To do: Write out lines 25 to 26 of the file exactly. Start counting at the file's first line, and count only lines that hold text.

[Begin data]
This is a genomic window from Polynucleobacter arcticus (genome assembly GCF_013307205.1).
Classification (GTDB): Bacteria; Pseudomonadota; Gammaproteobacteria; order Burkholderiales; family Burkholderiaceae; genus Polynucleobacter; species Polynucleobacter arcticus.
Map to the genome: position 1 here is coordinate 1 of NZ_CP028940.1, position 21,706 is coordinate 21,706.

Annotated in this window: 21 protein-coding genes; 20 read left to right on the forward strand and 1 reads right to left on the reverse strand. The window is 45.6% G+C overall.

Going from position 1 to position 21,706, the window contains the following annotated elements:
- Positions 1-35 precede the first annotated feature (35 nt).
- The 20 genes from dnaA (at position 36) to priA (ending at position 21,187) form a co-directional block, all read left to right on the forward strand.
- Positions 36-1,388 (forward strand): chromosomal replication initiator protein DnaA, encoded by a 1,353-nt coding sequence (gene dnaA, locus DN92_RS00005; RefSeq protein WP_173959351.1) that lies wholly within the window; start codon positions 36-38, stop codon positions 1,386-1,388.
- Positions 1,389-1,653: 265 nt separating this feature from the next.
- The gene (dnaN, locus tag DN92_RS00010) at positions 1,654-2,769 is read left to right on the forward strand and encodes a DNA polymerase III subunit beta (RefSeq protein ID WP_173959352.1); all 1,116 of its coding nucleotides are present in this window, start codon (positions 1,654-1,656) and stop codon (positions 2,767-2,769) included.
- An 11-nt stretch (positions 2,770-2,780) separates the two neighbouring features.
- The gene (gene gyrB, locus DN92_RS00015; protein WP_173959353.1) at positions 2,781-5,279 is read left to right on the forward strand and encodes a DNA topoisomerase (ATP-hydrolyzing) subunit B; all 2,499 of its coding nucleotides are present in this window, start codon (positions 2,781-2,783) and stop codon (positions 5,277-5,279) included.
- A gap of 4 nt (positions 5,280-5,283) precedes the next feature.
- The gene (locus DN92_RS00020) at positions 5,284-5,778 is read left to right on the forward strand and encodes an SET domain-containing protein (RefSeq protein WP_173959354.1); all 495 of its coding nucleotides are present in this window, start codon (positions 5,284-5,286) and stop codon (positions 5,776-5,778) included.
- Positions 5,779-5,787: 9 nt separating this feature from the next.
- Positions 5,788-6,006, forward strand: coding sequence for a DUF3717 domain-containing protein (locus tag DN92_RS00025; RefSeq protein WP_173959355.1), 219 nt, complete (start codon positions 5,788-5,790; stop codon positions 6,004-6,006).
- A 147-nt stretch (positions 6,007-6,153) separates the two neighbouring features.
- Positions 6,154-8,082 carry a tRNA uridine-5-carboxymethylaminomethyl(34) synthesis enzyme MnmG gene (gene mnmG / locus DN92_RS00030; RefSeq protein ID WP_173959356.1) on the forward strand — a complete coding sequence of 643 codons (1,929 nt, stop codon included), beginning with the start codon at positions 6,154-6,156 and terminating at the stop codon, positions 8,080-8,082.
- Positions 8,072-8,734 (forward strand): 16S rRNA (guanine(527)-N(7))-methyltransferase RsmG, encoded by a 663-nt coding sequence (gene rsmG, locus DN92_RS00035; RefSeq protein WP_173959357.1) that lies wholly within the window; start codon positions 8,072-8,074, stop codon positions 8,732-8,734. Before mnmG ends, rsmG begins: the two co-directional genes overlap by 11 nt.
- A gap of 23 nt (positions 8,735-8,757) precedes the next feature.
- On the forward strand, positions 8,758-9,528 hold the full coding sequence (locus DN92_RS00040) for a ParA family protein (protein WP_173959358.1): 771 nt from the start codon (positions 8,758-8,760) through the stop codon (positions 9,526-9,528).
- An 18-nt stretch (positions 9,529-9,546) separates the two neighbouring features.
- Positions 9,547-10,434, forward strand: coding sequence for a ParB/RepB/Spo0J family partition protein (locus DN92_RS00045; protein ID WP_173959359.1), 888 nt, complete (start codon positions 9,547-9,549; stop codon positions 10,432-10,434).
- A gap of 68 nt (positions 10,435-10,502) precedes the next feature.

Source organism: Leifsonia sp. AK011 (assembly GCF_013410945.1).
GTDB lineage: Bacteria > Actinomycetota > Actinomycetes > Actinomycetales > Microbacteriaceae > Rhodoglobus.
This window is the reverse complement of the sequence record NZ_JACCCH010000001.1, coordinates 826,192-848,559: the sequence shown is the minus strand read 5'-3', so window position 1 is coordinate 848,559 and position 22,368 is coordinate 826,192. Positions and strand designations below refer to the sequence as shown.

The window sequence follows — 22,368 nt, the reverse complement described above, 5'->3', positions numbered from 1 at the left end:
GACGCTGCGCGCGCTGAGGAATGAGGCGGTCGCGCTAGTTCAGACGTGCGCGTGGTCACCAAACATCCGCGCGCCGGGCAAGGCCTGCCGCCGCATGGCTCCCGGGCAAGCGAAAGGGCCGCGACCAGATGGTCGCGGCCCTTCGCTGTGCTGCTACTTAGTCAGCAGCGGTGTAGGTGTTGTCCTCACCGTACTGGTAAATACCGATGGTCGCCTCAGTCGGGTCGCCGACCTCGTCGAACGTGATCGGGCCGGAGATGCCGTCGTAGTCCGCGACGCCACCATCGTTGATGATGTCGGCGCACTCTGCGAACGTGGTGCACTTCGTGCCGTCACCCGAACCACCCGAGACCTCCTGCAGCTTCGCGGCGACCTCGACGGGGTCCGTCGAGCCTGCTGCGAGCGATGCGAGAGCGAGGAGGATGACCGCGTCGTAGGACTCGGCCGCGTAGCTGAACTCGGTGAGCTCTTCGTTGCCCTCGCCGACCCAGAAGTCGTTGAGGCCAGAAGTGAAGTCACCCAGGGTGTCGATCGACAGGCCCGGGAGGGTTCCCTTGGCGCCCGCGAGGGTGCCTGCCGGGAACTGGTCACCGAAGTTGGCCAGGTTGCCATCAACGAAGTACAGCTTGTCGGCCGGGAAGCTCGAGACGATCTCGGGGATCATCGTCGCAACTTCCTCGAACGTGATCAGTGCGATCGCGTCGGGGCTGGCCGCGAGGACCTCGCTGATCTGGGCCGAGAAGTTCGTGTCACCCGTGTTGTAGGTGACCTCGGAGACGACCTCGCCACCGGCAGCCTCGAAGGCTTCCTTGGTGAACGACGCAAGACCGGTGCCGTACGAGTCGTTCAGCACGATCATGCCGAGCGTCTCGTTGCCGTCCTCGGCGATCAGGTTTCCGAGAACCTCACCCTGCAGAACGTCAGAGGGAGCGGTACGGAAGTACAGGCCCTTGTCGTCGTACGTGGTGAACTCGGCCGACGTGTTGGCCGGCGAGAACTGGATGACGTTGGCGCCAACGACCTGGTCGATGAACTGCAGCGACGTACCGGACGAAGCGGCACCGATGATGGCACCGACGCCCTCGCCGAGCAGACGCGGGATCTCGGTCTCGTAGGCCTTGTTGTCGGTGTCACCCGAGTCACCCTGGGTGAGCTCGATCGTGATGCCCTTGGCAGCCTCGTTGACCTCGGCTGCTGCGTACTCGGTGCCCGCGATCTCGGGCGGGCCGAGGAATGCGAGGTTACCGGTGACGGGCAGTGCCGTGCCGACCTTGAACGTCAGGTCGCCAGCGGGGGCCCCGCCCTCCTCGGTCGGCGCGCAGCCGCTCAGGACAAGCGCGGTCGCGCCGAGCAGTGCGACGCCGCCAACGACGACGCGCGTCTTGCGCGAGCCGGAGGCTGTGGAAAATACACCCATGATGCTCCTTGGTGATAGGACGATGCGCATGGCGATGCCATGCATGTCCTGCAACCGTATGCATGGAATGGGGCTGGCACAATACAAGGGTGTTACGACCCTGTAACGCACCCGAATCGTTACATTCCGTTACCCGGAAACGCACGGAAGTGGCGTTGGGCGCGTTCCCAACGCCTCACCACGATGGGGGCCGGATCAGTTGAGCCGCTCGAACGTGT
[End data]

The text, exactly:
Source organism: Leifsonia sp. AK011 (assembly GCF_013410945.1).
GTDB lineage: Bacteria > Actinomycetota > Actinomycetes > Actinomycetales > Microbacteriaceae > Rhodoglobus.